The Bad: "[Orlando Bloom's] American accent sounds authentic, but the life that surrounds him feels synthetic. The movie wants to be many things -- a cultural travelogue, a magical mystery tour, a pilgrim's progress, a picaresque adventure - yet the one thing it definitely is, a love story, keeps getting sandbagged by gratuitous complications." - Joe Morgenstern, Wall Street Journal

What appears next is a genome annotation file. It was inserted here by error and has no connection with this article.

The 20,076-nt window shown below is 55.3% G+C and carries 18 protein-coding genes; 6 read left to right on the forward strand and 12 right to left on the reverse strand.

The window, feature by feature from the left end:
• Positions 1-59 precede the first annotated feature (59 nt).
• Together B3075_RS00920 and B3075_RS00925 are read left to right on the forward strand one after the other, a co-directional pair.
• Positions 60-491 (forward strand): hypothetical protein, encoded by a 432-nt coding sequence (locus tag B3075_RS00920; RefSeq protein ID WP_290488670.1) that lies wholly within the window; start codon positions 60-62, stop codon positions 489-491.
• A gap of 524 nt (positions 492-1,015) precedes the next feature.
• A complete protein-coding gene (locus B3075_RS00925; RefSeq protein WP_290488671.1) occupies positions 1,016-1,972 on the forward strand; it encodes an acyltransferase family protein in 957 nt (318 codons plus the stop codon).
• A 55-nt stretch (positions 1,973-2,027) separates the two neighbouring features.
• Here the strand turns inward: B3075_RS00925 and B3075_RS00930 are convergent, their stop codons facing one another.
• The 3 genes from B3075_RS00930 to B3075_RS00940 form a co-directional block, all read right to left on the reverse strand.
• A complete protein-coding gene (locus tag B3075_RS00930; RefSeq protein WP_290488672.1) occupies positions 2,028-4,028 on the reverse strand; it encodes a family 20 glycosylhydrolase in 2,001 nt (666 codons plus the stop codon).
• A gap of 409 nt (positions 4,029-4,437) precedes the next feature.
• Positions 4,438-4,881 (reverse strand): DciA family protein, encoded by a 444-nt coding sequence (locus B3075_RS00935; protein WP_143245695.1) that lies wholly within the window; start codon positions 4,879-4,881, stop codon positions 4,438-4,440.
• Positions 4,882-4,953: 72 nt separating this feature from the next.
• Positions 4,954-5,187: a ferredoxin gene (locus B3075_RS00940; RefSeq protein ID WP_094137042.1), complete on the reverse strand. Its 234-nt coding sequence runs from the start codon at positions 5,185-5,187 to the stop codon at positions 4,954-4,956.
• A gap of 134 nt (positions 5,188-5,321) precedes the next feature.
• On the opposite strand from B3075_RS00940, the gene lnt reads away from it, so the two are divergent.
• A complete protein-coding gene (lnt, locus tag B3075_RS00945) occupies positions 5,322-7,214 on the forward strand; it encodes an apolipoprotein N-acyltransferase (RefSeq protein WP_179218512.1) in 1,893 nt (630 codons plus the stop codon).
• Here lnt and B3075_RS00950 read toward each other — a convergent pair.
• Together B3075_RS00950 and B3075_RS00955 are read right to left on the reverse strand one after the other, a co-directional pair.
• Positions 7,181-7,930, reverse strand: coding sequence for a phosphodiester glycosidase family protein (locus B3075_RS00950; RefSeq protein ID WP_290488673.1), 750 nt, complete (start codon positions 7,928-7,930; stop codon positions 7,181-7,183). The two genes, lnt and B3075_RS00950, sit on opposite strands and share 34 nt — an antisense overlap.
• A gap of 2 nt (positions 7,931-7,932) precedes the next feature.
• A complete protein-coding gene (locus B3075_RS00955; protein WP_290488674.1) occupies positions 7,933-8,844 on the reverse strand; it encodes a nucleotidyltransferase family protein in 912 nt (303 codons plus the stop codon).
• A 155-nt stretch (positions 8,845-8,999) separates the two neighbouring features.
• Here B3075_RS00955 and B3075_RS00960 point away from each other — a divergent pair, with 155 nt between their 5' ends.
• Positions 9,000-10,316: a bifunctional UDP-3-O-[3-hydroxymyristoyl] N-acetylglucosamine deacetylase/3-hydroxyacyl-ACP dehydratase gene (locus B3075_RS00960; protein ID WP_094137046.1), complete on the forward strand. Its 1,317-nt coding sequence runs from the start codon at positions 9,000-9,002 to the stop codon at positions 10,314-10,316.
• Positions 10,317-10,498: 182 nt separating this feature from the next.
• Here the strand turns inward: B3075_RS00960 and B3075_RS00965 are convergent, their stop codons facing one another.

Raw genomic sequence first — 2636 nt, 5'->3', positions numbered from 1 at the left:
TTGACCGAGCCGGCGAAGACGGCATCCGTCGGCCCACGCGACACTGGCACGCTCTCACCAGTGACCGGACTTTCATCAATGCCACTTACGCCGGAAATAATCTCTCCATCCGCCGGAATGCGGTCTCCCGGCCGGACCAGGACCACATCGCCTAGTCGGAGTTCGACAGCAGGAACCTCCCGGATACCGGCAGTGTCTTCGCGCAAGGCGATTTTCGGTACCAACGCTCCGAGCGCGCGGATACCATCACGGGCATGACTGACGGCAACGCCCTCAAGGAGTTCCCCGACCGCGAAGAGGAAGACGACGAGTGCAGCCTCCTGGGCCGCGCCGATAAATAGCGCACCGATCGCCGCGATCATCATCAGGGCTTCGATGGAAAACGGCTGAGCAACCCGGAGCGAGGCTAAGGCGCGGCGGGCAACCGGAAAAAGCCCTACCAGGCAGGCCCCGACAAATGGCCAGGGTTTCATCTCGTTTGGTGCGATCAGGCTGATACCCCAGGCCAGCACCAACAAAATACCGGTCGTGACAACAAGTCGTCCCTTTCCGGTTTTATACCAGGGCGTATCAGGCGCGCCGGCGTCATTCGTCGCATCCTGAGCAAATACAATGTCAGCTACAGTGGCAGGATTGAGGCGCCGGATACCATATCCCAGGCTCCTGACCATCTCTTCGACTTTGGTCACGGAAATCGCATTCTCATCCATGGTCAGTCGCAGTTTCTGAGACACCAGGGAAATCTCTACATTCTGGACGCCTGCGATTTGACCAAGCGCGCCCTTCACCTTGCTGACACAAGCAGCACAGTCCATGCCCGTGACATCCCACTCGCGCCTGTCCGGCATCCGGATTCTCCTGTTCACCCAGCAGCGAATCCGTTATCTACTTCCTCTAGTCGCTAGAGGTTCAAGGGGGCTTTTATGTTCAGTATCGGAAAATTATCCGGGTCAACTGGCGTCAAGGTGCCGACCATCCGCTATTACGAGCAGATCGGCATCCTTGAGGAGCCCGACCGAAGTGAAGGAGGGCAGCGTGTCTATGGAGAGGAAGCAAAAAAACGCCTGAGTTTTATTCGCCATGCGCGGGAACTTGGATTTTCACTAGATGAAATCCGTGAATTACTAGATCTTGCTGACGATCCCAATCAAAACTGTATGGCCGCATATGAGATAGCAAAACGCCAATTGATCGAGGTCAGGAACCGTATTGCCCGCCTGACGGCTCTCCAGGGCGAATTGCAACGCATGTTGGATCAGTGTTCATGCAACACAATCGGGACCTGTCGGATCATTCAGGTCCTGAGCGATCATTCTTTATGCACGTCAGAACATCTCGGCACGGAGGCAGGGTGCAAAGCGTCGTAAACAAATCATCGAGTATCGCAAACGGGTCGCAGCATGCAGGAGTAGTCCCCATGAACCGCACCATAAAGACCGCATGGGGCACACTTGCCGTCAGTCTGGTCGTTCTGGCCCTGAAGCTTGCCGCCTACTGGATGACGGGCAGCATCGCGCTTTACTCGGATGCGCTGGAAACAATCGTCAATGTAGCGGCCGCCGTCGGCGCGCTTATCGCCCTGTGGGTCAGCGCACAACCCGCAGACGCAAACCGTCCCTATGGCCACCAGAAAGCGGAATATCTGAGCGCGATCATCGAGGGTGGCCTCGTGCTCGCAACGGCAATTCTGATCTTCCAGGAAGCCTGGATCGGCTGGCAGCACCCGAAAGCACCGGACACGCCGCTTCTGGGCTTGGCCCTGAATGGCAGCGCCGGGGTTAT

Ten years and two feature films later, Elizabethtown feels like one half of a dividing line in Cameron Crowe's filmography, the other half being the film that immediately preceded it, Vanilla Sky. Up until these two films, Crowe had a fairly golden career as a writer/director which includes a classic of the teen movie genre (Say Anything...), an ode to Generation X and the Seattle grunge scene (Singles), a romantic drama that netted five Oscar nominations including Best Picture (Jerry Maguire), and a beloved behind the music movie for which Crowe won an Oscar (Almost Famous). The films after this point - Vanilla Sky, Elizabethtown, We Bought a Zoo, Aloha - have had, at best "mixed" reviews and, at worst, have been pummeled by critics. Now Vanilla Sky, being a science fiction thriller, is an outlier in Crowe's filmography, a film that could not be thematically more different than anything that came before or after and so, if it's not an entirely successful film, you can at least admire Crowe for going so far out of his comfort zone and challenging himself by trying something different. Elizabethtown, on the other hand, should have been entirely within Crowe's wheelhouse, and yet it just doesn't work, as if by trying to travel an unfamiliar road with Vanilla Sky, he lost his way back to the road he used to know so well.